We remember our little trick, where we copy the first two columns again outside and to the right of the matrix:
Excellent, Smithers. Now we multiply and add diagonally across from top left to bottom right:
D = (2)(2)(2) + (1)(1)(1) + (-3)(-3)(-3)…
We then multiply and subtract diagonally across from bottom left to top right:
D = (2)(2)(2) + (1)(1)(1) + (-3)(-3)(-3) – (1)(2)(-3) – (-3)(1)(2) – (2)(-3)(1)
D = 8 + 1 + (-27) – (-6) – (-6) – (-6) = 0
Ruh roh, Shaggy! When D = 0, there can't be any exact values! (Did you remember?) We thought those equations looked suspicious. Well, how about these?
Solve the following system of equations:
3x – y – 4z = 10
-2x + 5y + z = 9
-3x + 4y + 2z = 8
First we bust out our coefficient matrix:
You down with finding D? Yeah, you know me:
We copy the first two columns right outside and to the right of the matrix:
Then it's time to multiply and add diagonally across from top left to bottom right and then multiply and subtract diagonally across from bottom left to top right:
D = (3)(5)(2) + (-1)(1)(-3) + (-4)(-2)(4) – (-3)(5)(-4) – (4)(1)(3) – (2)(-2)(-1)
From there, it's mathematics bliss:
D = 30 + 3 + 32 – 60 – 12 – 4 = -11
We know that D = -11, so now we're after those other determinants. We know that these three things are true:
We know that the way to find Dx is to substitute the constant values into the mix in place of the x-values and then use our column-copying trick to get the numbers. Time for more plug and chug. Remove the x-values:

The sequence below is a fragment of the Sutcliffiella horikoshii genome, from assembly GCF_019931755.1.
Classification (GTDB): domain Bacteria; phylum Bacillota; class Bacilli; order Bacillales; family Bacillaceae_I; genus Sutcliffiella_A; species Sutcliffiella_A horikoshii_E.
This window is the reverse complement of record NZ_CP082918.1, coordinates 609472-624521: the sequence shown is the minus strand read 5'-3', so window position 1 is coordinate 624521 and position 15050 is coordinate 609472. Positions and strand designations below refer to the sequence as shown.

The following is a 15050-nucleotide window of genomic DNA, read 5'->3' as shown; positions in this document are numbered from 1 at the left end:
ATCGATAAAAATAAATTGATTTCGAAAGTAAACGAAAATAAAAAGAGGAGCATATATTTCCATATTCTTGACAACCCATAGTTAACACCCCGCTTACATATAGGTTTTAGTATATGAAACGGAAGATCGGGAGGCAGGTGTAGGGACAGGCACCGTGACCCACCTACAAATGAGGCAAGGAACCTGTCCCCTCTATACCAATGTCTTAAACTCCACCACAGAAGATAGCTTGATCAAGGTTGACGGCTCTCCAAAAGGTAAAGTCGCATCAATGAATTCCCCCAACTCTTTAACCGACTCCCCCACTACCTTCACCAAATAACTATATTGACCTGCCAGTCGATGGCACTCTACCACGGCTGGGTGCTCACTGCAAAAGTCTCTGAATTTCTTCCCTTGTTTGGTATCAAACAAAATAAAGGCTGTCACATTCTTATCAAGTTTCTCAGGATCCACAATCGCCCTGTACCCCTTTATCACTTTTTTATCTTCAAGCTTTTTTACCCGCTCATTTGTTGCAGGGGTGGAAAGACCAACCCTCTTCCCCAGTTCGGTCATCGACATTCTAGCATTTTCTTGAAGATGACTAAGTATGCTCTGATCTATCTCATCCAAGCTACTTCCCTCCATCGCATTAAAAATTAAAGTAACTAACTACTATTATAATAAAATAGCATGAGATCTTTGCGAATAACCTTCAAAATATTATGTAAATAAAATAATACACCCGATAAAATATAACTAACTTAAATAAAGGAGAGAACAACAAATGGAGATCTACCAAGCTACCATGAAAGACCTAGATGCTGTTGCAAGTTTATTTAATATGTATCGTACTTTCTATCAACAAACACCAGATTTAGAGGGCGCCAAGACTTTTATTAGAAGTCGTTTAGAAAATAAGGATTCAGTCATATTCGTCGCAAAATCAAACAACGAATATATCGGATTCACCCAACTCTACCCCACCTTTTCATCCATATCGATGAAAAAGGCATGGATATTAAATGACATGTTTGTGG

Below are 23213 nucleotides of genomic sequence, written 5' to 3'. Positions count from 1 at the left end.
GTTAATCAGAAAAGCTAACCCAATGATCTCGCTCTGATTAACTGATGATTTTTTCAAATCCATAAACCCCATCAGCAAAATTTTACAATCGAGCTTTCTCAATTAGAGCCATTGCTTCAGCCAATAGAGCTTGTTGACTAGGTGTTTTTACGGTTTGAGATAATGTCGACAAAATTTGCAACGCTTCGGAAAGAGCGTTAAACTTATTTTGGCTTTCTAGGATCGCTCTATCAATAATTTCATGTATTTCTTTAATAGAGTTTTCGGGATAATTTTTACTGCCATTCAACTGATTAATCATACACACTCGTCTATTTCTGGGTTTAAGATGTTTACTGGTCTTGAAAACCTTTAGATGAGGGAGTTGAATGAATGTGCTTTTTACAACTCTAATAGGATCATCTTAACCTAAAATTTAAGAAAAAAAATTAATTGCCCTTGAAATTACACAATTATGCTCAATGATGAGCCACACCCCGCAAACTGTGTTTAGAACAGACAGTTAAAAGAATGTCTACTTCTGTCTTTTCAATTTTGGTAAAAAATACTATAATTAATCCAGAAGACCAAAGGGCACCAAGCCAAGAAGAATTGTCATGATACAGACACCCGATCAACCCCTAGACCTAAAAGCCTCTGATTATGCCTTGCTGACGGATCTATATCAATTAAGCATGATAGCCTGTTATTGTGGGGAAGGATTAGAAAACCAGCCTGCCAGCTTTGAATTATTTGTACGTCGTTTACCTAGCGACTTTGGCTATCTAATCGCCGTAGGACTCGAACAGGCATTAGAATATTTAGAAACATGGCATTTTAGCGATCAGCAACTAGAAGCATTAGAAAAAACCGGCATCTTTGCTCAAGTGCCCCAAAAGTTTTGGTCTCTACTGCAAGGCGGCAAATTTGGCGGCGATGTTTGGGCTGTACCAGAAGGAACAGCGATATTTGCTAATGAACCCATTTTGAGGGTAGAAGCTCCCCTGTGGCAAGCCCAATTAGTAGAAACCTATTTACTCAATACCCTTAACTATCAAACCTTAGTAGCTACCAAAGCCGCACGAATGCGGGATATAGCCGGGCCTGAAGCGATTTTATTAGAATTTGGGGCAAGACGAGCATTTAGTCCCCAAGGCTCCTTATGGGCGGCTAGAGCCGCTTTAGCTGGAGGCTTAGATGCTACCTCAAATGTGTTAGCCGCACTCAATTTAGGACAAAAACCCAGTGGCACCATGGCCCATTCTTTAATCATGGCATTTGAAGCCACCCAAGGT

Replace them with the constant values:
Copy the first two columns in our modified matrix just outside and to the right:
Multiply and add diagonally across from top left to bottom right and then multiply and subtract diagonally across from bottom left to top right:
Dx = (10)(5)(2) + (-1)(1)(8) + (-4)(9)(4) – (8)(5)(-4) – (4)(1)(10) – (2)(9)(-1)
= 100 + (-8) + (-144) – (-160) – 40 – (-18)
Onward. We seek Dy.
There it is, devoid of all y-values. Now we plug in the constant values and roll from there:
Plug and chug:
Dy = (3)(9)(2) + (10)(1)(-3) + (-4)(-2)(8) – (-3)(9)(-4) – (8)(1)(3) – (2)(-2)(10)
= 54 + (-30) + 64 – 108 – 24 –(-40)
Solve for y, as long as we're kickin it here:
We are so almost there. Here we go, our little matrix, naked of all z-values:
Substitute in the constant values:
Ah, constant values. You complete us. Column trick:
Plug and chug, baby:
Dz = (3)(5)(8) + (-1)(9)(-3) + (10)(-2)(4) – (-3)(5)(10) – (4)(9)(3) – (8)(-2)(-1)
= 120 + 27 + (-80) – (-150) – 108 – 16
Another triumph of the human spirit. At last we solve for our z determinant:
Like a German opera, these are time-consuming and can feel repetitive, but the payoff feels great. And if you hate opera, or algebra, the payoff is leaving or being done, so that's even better.